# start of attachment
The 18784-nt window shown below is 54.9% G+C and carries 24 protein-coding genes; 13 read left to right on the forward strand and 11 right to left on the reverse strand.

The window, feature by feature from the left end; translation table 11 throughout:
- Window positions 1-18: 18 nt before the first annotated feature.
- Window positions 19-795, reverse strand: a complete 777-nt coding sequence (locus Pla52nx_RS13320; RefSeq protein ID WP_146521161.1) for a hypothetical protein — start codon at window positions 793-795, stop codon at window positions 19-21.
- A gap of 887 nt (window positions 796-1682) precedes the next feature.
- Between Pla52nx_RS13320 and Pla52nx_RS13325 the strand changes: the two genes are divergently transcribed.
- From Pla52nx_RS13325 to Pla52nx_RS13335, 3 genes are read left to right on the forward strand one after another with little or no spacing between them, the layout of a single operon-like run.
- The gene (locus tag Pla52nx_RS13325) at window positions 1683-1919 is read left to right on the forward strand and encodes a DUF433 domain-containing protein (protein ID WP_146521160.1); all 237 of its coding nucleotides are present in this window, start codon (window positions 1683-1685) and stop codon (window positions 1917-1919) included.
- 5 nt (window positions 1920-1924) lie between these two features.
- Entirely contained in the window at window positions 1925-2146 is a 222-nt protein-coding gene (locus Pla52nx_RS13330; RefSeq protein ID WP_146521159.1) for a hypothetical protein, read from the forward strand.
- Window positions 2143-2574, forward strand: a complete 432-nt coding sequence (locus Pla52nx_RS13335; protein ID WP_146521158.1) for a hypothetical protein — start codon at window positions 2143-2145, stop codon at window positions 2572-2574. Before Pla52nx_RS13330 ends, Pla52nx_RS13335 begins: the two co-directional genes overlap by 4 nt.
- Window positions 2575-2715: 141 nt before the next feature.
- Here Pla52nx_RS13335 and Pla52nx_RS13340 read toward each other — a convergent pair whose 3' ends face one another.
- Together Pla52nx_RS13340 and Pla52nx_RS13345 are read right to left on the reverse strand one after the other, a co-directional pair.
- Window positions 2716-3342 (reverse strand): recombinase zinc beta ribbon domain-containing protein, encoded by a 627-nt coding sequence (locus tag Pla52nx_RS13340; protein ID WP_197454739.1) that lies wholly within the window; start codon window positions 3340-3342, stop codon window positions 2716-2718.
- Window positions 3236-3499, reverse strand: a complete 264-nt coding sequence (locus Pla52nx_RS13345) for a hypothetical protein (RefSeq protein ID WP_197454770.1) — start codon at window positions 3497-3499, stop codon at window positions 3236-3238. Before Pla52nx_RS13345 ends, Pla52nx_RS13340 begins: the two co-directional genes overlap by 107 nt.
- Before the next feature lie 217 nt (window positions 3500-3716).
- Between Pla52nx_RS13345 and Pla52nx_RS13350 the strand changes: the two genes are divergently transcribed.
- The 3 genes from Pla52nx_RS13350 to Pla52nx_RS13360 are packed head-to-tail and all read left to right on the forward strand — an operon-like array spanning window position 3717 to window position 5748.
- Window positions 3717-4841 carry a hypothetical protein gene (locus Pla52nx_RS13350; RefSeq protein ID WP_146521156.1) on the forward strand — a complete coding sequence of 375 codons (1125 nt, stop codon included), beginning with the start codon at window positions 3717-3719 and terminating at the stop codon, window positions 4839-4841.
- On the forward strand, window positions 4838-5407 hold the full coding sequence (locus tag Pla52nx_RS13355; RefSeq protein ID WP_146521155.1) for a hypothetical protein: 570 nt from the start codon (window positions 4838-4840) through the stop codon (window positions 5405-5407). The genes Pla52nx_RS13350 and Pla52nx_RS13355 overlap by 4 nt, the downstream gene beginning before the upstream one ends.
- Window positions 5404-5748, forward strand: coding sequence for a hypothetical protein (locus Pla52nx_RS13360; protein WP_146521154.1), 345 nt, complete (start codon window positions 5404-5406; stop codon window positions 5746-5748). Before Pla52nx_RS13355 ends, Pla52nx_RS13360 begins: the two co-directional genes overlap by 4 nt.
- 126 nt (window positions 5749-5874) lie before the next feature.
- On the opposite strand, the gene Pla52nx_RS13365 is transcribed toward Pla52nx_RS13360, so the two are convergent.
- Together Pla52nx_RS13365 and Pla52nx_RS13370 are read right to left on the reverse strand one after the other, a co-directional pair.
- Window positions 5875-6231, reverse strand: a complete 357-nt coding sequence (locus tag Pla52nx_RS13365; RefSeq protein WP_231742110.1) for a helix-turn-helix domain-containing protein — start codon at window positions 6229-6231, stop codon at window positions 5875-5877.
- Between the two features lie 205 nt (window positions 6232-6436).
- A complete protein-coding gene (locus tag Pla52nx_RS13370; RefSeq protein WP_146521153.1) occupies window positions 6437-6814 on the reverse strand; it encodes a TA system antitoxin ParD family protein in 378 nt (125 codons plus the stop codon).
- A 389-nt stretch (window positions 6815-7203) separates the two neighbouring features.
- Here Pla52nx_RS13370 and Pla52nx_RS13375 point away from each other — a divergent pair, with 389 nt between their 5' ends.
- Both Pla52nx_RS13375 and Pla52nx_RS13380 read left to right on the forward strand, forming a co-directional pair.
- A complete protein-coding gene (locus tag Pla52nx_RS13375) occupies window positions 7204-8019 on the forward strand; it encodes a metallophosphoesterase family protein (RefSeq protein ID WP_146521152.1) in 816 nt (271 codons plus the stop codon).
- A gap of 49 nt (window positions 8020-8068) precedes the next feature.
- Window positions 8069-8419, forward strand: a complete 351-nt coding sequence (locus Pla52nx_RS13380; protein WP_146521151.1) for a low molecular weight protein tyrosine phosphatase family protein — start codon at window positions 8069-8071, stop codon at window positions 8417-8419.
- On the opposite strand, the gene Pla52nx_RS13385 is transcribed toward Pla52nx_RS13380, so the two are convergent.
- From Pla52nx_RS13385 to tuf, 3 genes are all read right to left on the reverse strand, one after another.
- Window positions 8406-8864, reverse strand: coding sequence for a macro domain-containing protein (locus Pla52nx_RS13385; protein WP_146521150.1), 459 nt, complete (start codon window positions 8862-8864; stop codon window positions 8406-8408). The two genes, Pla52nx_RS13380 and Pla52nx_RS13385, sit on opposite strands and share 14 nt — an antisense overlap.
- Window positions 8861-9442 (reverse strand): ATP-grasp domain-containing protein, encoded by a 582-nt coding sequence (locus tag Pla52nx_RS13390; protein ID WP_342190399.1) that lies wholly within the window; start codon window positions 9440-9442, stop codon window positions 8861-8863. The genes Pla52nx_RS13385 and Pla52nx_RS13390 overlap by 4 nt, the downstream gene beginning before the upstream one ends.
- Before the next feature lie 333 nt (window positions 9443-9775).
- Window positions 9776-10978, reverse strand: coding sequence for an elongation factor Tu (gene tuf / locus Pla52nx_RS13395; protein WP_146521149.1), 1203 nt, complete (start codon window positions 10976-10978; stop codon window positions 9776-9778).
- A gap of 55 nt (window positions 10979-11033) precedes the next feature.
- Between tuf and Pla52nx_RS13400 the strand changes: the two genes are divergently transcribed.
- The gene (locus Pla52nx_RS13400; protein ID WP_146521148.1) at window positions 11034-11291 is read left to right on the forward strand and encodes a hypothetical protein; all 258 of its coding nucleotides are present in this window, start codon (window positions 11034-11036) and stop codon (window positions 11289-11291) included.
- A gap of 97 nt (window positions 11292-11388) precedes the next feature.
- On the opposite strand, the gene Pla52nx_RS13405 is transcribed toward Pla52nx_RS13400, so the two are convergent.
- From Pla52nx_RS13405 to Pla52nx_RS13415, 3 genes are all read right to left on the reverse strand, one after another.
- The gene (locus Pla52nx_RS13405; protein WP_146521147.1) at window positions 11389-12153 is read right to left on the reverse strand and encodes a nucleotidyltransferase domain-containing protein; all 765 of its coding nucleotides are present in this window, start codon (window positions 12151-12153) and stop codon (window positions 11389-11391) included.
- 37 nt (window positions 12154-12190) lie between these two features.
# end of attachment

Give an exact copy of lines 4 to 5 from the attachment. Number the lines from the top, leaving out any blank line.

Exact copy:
- Window positions 19-795, reverse strand: a complete 777-nt coding sequence (locus Pla52nx_RS13320; RefSeq protein ID WP_146521161.1) for a hypothetical protein — start codon at window positions 793-795, stop codon at window positions 19-21.
- A gap of 887 nt (window positions 796-1682) precedes the next feature.